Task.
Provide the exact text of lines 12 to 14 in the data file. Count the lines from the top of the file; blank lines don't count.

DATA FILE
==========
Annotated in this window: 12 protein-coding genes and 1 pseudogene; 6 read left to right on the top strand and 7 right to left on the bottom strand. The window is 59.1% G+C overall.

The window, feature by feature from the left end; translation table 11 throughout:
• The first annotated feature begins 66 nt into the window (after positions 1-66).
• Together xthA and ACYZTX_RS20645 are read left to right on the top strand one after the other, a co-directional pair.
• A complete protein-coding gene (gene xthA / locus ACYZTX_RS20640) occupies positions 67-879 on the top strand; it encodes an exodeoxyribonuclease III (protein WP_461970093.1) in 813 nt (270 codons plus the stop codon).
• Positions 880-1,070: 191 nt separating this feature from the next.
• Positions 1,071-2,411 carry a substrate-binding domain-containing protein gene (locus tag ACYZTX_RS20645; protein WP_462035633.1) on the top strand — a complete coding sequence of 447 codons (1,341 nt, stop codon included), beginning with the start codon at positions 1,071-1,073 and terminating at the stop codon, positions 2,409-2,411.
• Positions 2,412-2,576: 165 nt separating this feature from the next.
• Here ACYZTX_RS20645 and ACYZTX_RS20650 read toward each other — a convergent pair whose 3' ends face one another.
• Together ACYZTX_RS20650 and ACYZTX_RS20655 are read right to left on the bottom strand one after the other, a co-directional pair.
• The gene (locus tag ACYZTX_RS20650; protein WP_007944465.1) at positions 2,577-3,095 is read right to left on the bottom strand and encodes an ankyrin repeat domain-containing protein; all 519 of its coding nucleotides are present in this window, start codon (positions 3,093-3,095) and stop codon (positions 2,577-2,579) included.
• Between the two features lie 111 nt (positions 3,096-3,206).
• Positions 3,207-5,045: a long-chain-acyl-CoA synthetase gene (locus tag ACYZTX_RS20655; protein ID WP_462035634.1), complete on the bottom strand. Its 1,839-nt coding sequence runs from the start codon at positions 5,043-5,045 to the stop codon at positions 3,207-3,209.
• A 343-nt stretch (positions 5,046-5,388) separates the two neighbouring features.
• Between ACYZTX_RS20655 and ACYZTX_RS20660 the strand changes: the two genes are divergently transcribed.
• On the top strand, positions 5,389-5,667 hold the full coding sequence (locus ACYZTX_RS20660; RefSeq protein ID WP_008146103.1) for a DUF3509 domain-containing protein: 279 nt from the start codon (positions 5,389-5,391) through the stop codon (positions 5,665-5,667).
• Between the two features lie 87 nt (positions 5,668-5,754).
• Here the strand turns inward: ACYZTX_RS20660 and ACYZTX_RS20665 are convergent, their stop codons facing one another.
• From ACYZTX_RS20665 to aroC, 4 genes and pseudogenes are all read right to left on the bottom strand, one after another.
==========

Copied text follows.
• Between the two features lie 111 nt (positions 3,096-3,206).
• Positions 3,207-5,045: a long-chain-acyl-CoA synthetase gene (locus tag ACYZTX_RS20655; protein ID WP_462035634.1), complete on the bottom strand. Its 1,839-nt coding sequence runs from the start codon at positions 5,043-5,045 to the stop codon at positions 3,207-3,209.
• A 343-nt stretch (positions 5,046-5,388) separates the two neighbouring features.